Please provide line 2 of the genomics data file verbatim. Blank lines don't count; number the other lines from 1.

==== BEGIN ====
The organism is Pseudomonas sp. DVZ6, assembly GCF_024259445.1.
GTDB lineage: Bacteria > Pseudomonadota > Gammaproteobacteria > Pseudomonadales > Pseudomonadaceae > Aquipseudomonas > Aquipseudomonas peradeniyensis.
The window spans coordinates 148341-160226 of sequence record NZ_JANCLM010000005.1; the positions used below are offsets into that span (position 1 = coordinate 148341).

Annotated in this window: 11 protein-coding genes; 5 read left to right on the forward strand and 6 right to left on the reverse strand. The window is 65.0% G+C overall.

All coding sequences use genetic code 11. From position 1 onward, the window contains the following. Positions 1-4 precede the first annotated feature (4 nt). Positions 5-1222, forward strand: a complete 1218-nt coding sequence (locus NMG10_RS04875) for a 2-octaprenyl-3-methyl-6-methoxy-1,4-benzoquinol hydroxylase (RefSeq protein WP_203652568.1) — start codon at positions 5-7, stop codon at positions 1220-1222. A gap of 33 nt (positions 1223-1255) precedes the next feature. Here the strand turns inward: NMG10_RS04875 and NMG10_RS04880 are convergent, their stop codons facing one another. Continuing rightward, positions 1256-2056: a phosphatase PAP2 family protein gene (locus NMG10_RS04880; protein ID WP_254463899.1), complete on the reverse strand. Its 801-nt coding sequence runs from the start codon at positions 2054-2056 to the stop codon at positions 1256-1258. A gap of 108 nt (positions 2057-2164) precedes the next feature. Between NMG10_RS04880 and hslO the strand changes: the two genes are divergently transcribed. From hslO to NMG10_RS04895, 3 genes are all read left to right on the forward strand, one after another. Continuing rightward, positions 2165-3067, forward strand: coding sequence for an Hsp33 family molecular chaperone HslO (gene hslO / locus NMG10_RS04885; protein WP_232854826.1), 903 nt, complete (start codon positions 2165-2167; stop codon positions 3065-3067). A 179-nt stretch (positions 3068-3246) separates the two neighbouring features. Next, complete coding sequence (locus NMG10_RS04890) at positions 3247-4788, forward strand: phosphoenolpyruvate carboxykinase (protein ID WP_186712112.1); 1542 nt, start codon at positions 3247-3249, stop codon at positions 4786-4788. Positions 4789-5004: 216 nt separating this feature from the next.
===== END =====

GTDB lineage: Bacteria > Pseudomonadota > Gammaproteobacteria > Pseudomonadales > Pseudomonadaceae > Aquipseudomonas > Aquipseudomonas peradeniyensis.